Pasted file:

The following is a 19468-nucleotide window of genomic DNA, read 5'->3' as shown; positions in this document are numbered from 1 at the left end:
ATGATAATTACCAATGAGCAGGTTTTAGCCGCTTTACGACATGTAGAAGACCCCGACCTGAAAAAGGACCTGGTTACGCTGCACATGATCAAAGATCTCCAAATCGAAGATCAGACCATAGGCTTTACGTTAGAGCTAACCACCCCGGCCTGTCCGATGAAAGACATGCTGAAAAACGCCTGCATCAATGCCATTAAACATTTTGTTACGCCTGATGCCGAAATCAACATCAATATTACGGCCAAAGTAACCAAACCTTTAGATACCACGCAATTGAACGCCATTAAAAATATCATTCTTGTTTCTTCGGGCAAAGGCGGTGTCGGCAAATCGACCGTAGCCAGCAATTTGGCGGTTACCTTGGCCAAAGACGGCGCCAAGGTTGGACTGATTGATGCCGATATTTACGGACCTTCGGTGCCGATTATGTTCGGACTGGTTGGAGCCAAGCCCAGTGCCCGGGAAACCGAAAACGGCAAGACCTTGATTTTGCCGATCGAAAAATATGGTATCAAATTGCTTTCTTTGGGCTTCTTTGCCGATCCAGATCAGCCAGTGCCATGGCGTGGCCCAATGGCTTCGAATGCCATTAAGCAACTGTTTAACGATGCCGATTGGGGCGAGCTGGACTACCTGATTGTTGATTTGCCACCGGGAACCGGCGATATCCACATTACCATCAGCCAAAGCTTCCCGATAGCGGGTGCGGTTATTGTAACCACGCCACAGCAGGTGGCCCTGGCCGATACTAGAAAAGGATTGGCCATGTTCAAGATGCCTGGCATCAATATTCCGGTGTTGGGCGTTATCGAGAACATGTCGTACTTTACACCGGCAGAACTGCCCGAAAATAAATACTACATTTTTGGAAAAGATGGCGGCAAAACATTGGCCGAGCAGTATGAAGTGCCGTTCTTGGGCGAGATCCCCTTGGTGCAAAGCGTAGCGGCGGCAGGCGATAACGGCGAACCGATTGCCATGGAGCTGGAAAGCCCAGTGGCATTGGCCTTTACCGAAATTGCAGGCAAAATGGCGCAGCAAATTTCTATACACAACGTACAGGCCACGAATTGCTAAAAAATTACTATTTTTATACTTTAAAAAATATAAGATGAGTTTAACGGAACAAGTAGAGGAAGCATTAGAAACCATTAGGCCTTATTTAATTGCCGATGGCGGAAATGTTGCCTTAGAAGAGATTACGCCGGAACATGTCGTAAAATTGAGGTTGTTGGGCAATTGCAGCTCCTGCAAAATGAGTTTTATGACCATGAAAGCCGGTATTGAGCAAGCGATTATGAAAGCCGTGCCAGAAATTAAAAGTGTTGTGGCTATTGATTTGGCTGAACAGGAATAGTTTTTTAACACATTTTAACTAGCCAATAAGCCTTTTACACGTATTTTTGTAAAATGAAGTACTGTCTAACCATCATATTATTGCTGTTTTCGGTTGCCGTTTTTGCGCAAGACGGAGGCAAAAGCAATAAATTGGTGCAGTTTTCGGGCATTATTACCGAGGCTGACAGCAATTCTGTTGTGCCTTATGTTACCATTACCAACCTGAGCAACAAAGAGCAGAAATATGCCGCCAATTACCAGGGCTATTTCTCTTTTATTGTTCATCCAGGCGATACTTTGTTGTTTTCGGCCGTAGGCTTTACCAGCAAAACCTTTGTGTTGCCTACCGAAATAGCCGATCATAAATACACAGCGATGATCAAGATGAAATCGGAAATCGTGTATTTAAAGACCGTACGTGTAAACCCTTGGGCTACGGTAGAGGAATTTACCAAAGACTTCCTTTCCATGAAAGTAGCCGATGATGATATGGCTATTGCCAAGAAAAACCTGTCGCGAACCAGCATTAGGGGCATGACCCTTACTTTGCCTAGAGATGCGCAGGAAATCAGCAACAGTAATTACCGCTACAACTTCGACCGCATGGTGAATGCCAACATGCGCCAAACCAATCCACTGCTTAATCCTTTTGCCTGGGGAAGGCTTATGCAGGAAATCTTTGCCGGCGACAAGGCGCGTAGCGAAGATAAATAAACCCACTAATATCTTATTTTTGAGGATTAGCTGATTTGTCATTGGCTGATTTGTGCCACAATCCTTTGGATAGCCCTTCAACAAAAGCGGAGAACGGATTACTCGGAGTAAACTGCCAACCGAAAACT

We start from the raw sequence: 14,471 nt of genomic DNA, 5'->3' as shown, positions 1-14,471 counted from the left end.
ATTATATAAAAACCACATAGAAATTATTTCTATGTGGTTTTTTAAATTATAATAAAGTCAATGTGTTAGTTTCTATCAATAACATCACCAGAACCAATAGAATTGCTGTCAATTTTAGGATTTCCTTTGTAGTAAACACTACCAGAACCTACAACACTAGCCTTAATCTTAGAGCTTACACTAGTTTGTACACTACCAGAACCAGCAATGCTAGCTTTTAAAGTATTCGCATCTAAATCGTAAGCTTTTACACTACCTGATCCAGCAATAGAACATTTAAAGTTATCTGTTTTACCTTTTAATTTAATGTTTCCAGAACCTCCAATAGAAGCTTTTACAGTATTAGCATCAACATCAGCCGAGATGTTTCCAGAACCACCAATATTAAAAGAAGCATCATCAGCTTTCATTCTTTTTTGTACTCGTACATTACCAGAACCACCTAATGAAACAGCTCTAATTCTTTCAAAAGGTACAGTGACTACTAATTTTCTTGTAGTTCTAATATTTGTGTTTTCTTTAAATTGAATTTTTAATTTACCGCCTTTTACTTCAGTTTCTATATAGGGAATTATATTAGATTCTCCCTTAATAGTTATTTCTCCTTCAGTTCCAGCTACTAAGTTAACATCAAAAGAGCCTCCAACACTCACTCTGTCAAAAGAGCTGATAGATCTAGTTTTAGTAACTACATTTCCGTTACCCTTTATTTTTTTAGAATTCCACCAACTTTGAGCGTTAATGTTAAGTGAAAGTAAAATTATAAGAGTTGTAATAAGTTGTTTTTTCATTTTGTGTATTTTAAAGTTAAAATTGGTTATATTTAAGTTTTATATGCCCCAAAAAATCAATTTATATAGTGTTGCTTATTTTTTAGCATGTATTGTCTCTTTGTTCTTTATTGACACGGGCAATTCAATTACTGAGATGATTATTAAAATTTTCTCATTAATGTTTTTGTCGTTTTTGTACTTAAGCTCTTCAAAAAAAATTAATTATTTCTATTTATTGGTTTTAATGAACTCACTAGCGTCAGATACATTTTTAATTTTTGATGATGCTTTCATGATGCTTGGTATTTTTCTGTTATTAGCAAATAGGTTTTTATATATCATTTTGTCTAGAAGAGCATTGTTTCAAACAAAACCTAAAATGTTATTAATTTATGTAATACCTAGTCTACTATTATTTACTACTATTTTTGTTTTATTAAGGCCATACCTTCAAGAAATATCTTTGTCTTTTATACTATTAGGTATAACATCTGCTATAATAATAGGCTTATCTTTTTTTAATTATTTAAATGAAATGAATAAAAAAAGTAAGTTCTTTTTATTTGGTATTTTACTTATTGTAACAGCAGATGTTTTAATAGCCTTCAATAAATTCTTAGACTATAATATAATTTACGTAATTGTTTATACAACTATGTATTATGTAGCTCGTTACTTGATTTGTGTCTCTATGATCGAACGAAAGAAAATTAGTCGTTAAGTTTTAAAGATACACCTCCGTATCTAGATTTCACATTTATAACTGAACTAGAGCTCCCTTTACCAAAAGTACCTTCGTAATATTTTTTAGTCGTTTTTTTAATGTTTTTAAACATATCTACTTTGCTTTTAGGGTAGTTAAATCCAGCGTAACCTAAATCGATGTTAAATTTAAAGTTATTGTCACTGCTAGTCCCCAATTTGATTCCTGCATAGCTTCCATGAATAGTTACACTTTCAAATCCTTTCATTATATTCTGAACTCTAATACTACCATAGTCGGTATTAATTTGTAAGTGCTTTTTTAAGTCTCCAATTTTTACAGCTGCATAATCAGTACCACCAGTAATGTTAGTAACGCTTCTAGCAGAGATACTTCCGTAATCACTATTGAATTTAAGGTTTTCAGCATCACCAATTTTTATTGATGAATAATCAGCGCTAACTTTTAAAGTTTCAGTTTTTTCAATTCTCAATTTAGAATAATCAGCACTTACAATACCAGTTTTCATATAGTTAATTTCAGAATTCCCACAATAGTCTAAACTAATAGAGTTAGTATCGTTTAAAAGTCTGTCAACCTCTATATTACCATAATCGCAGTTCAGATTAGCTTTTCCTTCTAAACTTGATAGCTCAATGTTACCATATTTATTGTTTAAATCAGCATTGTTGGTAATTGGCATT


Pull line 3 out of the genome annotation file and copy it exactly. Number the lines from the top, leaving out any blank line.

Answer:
We start from the raw sequence: 14,471 nt of genomic DNA, 5'->3' as shown, positions 1-14,471 counted from the left end.